So langsam wird es für alle Fußball-Fans wieder ernst und die WM kommt näher. Mit dabei: Das englische Fußball-Team. Phil hat für euch dafür die englischen Fußball-Songs der letzten Jahrzehnte unter die Lupe genommen, die alle England-Fans mitsingen können solltet.
In a few days time, the 21st World Cup in Russia will begin, with the final taking place in Moscow on 15th July. As an English football fan, I have learnt – painfully over many years – to be realistic: England is not going to get anywhere near the World Cup Final this year. However if FIFA was to run a competition for the best football song of all time, England would be one of the hot favourites.
Whether originally written as official World Cup songs, adopted by fans as their club anthems or used as a theme tune by television, six songs will always be associated in my mind with the Beautiful Game and England. Here they are in chronological order – when they first came into football consciousness.
1. The Traditional: Abide with Me (1927)
This song is known to all English football fans, as it has been performed every year since 1927 before the FA Cup Final at Wembley, the last game of each season in England and the showpiece game of the oldest football competition in the world.
Abide with Me is in fact a Christian hymn written in 1847 by Henry Lyte and William Monk. Just as more famous and more modern songs have become firm favourites with German football fans (see below) churchgoers in Germany may recognize the tune – and the very similar meaning of the words – in the German hymn Bleib bei mir.
In 2015 the song was performed by a BBC choir made up from supporters with 64 clubs with the best memories of the FA Cup. We love our traditions in England!
2. The Classic – You’ll Never Walk Alone (1963)
Originally a tune from a Rodgers and Hammerstein musical, You’ll Never Work Alone was re-recorded in 1963 by Gerry and the Pacemakers, a Liverpool band and soon after became the Liverpool anthem. It’s also been adopted by many supporters around the world including Celtic, Borussia Dortmund and Mainz 05. The 1963 original is still played over the club loudspeakers before each match, but I actually prefer the Toten Hosen version! This clip is taken from one of their live concerts.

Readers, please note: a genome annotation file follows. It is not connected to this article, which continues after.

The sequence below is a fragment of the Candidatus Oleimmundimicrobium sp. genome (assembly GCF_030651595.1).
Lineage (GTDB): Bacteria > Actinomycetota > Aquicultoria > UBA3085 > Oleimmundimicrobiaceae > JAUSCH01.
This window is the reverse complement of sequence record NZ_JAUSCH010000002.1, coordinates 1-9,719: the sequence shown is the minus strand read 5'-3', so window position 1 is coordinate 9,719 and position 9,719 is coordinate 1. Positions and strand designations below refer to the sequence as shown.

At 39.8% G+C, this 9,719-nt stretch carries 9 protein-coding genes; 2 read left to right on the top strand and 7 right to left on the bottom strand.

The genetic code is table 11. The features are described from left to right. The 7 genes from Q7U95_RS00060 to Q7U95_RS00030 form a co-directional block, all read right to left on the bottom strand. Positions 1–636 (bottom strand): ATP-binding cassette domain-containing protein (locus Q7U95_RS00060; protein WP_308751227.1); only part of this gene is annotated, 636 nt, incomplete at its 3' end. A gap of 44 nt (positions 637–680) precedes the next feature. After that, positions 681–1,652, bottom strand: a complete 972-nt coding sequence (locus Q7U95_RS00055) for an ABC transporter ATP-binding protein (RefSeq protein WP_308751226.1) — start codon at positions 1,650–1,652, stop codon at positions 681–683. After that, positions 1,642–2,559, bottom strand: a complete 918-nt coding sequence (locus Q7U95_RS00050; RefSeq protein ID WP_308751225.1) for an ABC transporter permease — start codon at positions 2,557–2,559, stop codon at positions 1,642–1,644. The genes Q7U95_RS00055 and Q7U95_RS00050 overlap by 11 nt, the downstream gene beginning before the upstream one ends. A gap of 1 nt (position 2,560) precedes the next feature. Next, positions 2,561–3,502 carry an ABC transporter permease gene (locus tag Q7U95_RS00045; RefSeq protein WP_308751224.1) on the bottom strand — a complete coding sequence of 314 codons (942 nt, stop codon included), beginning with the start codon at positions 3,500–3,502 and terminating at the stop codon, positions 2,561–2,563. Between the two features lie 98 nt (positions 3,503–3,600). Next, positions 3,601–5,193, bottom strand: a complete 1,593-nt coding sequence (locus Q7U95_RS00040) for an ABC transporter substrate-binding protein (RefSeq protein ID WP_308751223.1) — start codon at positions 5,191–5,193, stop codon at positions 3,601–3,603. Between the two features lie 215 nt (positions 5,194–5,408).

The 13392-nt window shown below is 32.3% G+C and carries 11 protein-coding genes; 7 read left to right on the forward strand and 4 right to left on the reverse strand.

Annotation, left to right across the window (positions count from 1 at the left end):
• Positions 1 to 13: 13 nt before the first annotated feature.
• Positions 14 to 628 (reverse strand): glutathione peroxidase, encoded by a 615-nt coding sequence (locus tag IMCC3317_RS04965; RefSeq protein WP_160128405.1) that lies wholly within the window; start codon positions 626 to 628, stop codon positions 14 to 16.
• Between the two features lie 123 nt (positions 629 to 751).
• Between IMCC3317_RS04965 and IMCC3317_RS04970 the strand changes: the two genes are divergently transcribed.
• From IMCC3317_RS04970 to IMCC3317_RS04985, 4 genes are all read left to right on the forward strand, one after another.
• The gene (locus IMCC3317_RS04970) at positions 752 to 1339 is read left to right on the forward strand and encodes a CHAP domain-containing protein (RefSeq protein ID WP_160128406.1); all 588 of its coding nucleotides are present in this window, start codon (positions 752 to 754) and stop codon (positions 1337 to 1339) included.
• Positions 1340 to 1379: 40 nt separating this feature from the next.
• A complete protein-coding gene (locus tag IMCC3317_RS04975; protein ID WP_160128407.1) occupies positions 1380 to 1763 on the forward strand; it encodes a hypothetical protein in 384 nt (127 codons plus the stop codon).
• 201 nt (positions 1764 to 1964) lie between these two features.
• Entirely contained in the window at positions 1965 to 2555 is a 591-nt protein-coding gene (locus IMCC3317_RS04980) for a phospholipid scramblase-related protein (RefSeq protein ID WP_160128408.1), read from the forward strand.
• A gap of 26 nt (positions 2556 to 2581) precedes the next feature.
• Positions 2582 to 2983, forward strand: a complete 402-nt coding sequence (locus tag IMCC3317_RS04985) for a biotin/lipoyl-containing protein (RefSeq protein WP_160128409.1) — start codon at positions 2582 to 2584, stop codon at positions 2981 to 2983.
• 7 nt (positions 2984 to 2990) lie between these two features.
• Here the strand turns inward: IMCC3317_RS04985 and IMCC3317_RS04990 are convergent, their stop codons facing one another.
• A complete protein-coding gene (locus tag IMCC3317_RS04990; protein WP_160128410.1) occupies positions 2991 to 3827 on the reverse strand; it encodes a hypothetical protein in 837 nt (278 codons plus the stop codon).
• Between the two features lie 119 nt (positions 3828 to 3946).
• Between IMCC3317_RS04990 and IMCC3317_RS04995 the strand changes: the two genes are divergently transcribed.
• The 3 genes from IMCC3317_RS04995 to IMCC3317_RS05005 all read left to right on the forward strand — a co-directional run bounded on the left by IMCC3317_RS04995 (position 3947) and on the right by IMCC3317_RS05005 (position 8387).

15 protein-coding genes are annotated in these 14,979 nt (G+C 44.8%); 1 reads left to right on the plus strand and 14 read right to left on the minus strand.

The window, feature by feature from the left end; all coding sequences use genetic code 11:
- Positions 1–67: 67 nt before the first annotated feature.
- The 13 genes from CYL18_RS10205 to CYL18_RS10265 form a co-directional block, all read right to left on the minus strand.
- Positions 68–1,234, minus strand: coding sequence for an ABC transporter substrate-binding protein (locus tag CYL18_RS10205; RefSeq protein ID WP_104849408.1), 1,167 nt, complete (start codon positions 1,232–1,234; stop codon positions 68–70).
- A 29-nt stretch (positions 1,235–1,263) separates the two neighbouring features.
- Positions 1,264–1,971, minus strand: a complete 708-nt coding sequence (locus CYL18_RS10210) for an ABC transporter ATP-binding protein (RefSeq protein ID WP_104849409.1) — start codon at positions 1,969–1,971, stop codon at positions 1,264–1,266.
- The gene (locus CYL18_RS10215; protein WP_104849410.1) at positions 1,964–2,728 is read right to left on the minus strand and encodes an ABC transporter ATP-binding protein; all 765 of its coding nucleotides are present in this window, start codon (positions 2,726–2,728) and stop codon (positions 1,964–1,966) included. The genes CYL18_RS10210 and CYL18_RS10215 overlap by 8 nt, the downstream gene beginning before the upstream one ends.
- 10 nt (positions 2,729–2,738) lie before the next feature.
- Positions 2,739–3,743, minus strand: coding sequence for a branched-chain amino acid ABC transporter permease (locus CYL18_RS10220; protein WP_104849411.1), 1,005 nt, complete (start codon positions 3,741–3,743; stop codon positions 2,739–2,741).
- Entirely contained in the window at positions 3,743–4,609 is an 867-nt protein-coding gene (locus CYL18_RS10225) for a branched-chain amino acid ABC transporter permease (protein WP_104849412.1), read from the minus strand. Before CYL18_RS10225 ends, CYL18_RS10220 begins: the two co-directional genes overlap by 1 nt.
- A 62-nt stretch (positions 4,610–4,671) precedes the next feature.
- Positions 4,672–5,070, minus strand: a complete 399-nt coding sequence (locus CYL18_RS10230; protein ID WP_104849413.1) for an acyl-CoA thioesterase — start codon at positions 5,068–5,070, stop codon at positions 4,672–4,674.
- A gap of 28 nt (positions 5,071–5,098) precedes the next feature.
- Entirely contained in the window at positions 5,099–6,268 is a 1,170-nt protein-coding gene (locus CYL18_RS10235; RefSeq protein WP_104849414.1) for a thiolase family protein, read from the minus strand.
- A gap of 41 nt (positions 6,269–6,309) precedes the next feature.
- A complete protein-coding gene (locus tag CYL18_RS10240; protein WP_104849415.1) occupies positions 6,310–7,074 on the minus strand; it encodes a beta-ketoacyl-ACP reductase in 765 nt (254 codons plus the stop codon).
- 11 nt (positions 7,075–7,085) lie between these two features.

For many football fans of my generation and older, You’ll Never Walk Alone took on additional meaning after Hillsborough in 1989 where ninety-six Liverpool fans tragically lost their lives in the worst disaster in British sporting history. So perhaps for this reason, a good rendition of You’ll Never Walk Alone before a game always brings out the goose bumps. Like in 2016 before the Europa League Quarter Final between Liverpool and Dortmund.
3. The Champions – We are the Champions (1977)
This classic anthem was released by the British rock band Queen in 1977 and has been sung loudly and boisterously by fans of many winning teams ever since! It was the official song for the 1994 World Cup in USA. In 2011 a team of scientific researchers from Goldsmiths University, London concluded that We are the Champions was the catchiest song of all time, based on research with thousands of volunteers!
Who can argue against science ? Certainly not the fans of Leicester City after their fairy-tale season of 2015-16. The singing’s not perfect, but who cares…’cause we are the champions!
4. The Game-Changer – World in Motion (1990)
Arguably this song by New Order, released as the official England World Cup team song in 1990 changed the relationship between football and music for ever.
Up to this point, official national team songs were weak affairs with footballers trying their best (or not!) to sing some pretty mundane lyrics. The 1982 England song, This Time being a great example where I would say former HSV player Kevin Keegan’s mullet (hair) and the 1980’s pullovers are the most interesting aspects of the Video.